According to a report published by NIST, “There are many standards development organizations (SDOs) currently active in AM standardization, including: ASTM international (committees: F42 additive manufacturing, E08 fatigue and fracture, E07 nondestructive testing, and F04 medical and surgical materials and devices), ISO (TC 261), SAE international, American Society of Mechanical Engineers (ASME, committee Y14.46), and American Welding Society (AWS, committee D20). In an effort to coordinate AM standardization efforts among multiple SDOs, America Makes and American National Standards Institute (ANSI) have formed the Additive Manufacturing Standardization Collaborative (AMSC).” 

The report was based on a workshop between NIST and ASTM that identified seven needs to better understand the mechanical behavior of 3D printed components for critical applications.


  1. Comprehensive understanding of processing-structure-properties-performance (PSPP) relationships
  2. Mature process and material models
  3. Trustworthy in-process monitoring and control
  4. Effective non-destructive inspection (NDI) techniques
  5. Predictive design tools
  6. Traditional qualification framework
  7. Rapid qualification framework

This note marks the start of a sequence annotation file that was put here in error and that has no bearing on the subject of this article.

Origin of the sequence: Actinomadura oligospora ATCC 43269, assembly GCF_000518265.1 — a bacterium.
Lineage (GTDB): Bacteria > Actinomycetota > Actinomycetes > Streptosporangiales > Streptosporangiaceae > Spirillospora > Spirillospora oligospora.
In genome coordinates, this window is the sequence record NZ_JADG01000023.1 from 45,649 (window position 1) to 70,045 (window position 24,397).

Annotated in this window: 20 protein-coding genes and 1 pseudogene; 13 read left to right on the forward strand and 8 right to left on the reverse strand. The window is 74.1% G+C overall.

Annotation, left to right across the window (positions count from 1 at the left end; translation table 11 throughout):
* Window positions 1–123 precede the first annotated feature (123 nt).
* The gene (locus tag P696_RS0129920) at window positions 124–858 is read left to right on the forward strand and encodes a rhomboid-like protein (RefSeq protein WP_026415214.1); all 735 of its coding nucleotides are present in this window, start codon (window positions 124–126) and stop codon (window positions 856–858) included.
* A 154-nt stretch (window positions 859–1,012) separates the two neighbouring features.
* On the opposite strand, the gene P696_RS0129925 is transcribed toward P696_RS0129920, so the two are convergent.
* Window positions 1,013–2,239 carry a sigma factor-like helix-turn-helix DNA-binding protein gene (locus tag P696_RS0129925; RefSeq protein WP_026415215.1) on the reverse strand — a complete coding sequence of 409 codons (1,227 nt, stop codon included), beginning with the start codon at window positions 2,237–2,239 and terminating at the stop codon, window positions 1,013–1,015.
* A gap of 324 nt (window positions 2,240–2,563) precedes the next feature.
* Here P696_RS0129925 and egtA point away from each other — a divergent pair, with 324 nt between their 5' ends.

During the NIST/ASTM event, there was a preference for powder bed fusion 3D printing processes. There are many characteristics, both in the powder and the process. According to the NIST/ASTM report, “Powder characteristics include morphology, particle size distribution, flowability, moisture content, effects from powder recycling, and chemical composition. Machine conditions and settings include many variables such as energy source power, beam scan speed, scan strategy, build atmosphere, drift in energy source power over time, and build atmosphere flow dynamics. Post-processing includes heat treatment, machining, electrochemical machining, chemical-mechanical polishing, shotpeening, laser-peening, anodization, chemical conversion (for coatings), and yielding/pre-stressing (i.e. autofrettage).”


3D Printing Processes

Much of the focus in metal 3D printing is on fatigue and crack propagation. Many 3D printing processes, such as powder bed, are not fully dense.

3D printed parts are more porous compared to some traditional processes like forging. This creates microvoids that lead to crack propagation, which means it might be possible for 3D printed parts to fail prematurely in high-cycle fatigue applications.  

Post processes such as hot isostatic pressing (HIP) help to decrease voids, but the mechanical characteristics in high-cycle fatigue still need more testing.

Additionally, researchers and engineers need ways to monitor 3D printing in real-time during builds and more cost-effective non-destructive testing inspection methods. 


Post-processing in 3D metal printing. Image courtesy of Protolabs

As industry is asked to do more with less 3D printing can reduce materials waste, weight, the time between iterations, time to market, and more. 

However, understanding failure modes is important to predict mechanical behavior and the overall lifecycle. These challenges are delaying the expansion of this process. 

The current focus to better understand failure in metal 3D printed parts is layer orientation, process induced stresses, microvoids, crack propagation, and secondary processing. Part 2 will look at how companies plan to better understand with a full-digital thread, simulation, and real-time monitoring.